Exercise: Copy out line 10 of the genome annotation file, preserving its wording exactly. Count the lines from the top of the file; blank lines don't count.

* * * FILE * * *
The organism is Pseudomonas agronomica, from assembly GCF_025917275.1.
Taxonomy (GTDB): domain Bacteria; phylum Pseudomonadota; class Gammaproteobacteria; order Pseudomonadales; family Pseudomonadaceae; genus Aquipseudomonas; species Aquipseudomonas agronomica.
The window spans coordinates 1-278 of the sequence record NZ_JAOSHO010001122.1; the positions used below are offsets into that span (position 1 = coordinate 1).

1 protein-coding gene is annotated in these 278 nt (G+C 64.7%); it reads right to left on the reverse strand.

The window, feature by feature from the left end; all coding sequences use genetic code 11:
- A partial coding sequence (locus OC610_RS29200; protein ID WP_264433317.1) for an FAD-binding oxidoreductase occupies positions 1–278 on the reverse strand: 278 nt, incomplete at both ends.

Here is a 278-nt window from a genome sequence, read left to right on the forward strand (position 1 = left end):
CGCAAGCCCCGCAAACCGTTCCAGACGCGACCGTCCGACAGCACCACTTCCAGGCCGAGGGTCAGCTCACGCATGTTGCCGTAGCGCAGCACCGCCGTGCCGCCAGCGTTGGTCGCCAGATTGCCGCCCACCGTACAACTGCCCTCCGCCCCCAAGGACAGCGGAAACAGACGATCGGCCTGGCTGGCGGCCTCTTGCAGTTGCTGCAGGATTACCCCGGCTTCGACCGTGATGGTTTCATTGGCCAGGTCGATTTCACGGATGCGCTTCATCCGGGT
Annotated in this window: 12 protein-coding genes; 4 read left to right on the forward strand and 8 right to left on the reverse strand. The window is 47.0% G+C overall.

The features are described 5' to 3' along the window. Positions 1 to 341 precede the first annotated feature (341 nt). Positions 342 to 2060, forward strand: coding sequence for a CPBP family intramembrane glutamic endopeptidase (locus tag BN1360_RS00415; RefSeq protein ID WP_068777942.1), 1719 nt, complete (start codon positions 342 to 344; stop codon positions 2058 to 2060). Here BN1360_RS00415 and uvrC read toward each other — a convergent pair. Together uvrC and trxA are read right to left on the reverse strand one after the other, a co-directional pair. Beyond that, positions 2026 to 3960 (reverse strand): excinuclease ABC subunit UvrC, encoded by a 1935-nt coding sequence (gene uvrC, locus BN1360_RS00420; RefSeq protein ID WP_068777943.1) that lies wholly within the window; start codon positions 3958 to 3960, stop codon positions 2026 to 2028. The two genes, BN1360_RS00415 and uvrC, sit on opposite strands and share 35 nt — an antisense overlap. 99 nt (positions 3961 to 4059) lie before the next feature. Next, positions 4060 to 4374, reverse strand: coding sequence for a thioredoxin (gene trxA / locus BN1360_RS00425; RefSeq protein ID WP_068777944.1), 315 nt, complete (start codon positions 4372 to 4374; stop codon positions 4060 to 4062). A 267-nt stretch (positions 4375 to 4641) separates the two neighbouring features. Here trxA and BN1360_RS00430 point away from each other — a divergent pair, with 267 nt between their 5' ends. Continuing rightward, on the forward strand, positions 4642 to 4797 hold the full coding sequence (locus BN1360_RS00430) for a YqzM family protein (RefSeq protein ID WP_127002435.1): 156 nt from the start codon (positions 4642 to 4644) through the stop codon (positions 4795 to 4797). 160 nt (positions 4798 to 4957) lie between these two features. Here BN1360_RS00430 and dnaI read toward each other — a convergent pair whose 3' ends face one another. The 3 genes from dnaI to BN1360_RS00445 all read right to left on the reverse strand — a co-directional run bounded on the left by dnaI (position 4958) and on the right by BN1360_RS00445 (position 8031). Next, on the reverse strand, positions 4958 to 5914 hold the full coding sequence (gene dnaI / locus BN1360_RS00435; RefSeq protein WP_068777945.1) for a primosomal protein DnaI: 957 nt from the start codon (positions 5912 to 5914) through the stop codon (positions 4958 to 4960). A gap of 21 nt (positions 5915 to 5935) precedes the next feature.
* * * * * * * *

The features are described 5' to 3' along the window. Positions 1 to 341 precede the first annotated feature (341 nt). Positions 342 to 2060, forward strand: coding sequence for a CPBP family intramembrane glutamic endopeptidase (locus tag BN1360_RS00415; RefSeq protein ID WP_068777942.1), 1719 nt, complete (start codon positions 342 to 344; stop codon positions 2058 to 2060). Here BN1360_RS00415 and uvrC read toward each other — a convergent pair. Together uvrC and trxA are read right to left on the reverse strand one after the other, a co-directional pair. Beyond that, positions 2026 to 3960 (reverse strand): excinuclease ABC subunit UvrC, encoded by a 1935-nt coding sequence (gene uvrC, locus BN1360_RS00420; RefSeq protein ID WP_068777943.1) that lies wholly within the window; start codon positions 3958 to 3960, stop codon positions 2026 to 2028. The two genes, BN1360_RS00415 and uvrC, sit on opposite strands and share 35 nt — an antisense overlap. 99 nt (positions 3961 to 4059) lie before the next feature. Next, positions 4060 to 4374, reverse strand: coding sequence for a thioredoxin (gene trxA / locus BN1360_RS00425; RefSeq protein ID WP_068777944.1), 315 nt, complete (start codon positions 4372 to 4374; stop codon positions 4060 to 4062). A 267-nt stretch (positions 4375 to 4641) separates the two neighbouring features. Here trxA and BN1360_RS00430 point away from each other — a divergent pair, with 267 nt between their 5' ends. Continuing rightward, on the forward strand, positions 4642 to 4797 hold the full coding sequence (locus BN1360_RS00430) for a YqzM family protein (RefSeq protein ID WP_127002435.1): 156 nt from the start codon (positions 4642 to 4644) through the stop codon (positions 4795 to 4797). 160 nt (positions 4798 to 4957) lie between these two features. Here BN1360_RS00430 and dnaI read toward each other — a convergent pair whose 3' ends face one another. The 3 genes from dnaI to BN1360_RS00445 all read right to left on the reverse strand — a co-directional run bounded on the left by dnaI (position 4958) and on the right by BN1360_RS00445 (position 8031). Next, on the reverse strand, positions 4958 to 5914 hold the full coding sequence (gene dnaI / locus BN1360_RS00435; RefSeq protein WP_068777945.1) for a primosomal protein DnaI: 957 nt from the start codon (positions 5912 to 5914) through the stop codon (positions 4958 to 4960). A gap of 21 nt (positions 5915 to 5935) precedes the next feature.